The Foucauldian Discipline of Knowledge – Part Two
Answers to the Problems of the Centralisation of Knowledge and the Power Thereof
In my last paper I discussed Foucault’s discourse on how knowledges were categorised and centralise in order to restrict these knowledges for reasons of power and of restricting social mobility. I then went on to explain how this operated in both public knowledge, and private, secret State knowledge – in other words, how State secrets were controlled and withheld from public knowledge and discourse. What I did neglect to cover, and I am grateful to certain colleagues for pointing this out to me, is how we, as a society, are to open up all the knowledges for our benefit. To whit, how is society outside of the control of governments going to make all sources of knowledge, and the economic and societal wealth they bring, to as many people as possible that do not have access to a university education.
As I said in my last piece, knowledge is power, but what I neglected to talk about is how the spreading of these knowledges further afield increases the power of the people to determine their own futures despite the predations of the State and the Elites.
I could have added all this to the end of my last paper, ‘The Foucauldian Discipline of Knowledge: Categorising Knowledge as a means of Controlling its Dissemination’, but this means I would have had to republish it and disseminating it to those people who are kind enough to host the PDFs on their web sites, and they would have had to redo the work that they had undertaken of their own volition. So I felt it better to write a second paper as an addendum to the first, and publish it separately.
So let us now examine the points raised by colleagues in their replies to my first paper.
One thing that came up in discussion is how a certain sector of the modern artisan class are getting around the limited economic opportunities by becoming multi-disciplinary in their approach to their working lives – in other words, they are cultivating multiple skill sets which are suitable for a whole multitude of work situations. They are literally becomming the jacks of all trades and the masters of none.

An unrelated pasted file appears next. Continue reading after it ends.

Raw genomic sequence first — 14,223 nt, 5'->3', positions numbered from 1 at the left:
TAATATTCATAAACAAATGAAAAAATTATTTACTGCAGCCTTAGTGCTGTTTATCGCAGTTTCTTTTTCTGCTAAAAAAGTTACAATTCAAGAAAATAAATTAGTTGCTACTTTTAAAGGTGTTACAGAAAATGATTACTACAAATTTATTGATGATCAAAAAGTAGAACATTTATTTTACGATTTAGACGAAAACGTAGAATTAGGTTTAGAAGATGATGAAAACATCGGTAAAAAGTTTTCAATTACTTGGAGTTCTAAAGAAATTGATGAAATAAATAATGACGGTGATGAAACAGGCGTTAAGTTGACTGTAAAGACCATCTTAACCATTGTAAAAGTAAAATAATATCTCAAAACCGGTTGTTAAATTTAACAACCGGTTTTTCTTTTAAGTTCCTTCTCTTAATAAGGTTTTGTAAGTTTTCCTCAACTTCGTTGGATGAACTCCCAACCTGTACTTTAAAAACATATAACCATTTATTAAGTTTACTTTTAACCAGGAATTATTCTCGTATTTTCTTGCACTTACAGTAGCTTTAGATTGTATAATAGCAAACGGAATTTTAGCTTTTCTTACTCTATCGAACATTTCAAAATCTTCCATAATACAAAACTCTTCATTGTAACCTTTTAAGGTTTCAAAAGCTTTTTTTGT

Many of these people are self-taught the skills outside of those which they were formally taught in State schools, colleges and universities, meaning that the monopoly of disciplines is being broken on virtue of the fact that they can learn through alternative sources.
This smart, adaptable, artisan class is terrifying to the powers that be, simply because they are outside of the State-controlled universities and outside of the Foucauldian War on the Citizen in the Economic Sphere. There is no point blacklisting such people within one trade if they can just take their skillsets to another.
This new artisan class do not need to depend upon the State-controlled universities, and this terrifies the State. The rise of the internet and of free on-line universities (mostly provided by rich philanthropists from countries like India and the United Arab Emirates) is a direct challenge to the monopolies of State-controlled universities. These virtual universities are both free as in beer as well as free as in speech, to use an open source analogy.
We are not quite at the stage of free open-source knowledge to a level commiserate with the State-controlled universities, but Wikipedia and Wikisource are both baby-steps along that route, and as the concept of free knowledge for all grows within the public consciousness – especially with the rebellions against rising tuition fees for universities in Canada, the United States, the United Kingdom, and mainland Europe – we may begin to see western virtual universities rise within the same model of the Indian and Arabic ones. It may come to the point whereby the Open University would have to join completely with this open-sourcing of education or become an anachronism that only a few would be willing to pay for.
Many of the Anonymous collective have dreams of building such open-source universities online, myself included, but until we can get retired or redundant professors and lecturers on board to help create the material all these virtual universities need, we will not be able to progress very far with these dreams. This will cost both serious money and serious good will. As for formal accreditation, many of the traditional universities might have to offer an examination / accreditation service for between £500-£1,000 GBP per degree in order to protect their revenue streams in the future. Alternatively, these virtual universities could possibly offer the same service for less, thus making them self-funding.
Regardless, this crowd-sourcing of information and open-sourcing of university level education is anathema to States, because it destroys their monopolies on knowledges, and who has access to them. This is the real reason why there is a war over the nature of the internet – data piracy is just a ruse in order to manufacture consent for the State to grab control of the internet from the people, and to destroy its ‘wild west’ potential.
As for hidden, occult, knowledge, the infowar is already well and truly engaged with sites like Cryptome, Wikileaks, Britleaks, Open Leaks, and various other similar sites disclosing state secrets and embarrassing government information. Also, the hactivists within the Anonymous meme or collective are often engaged in the leaking of sensitive government information themselves, but these leaks do not quite get the same exposure as, say, those by WikiLeaks or Cryptome. Anonymous will have to learn to work with these sites more closely in the future.
I hope that this shorter addendum answers some of the questions I have been asked by my colleagues, and that it offers further food for thought.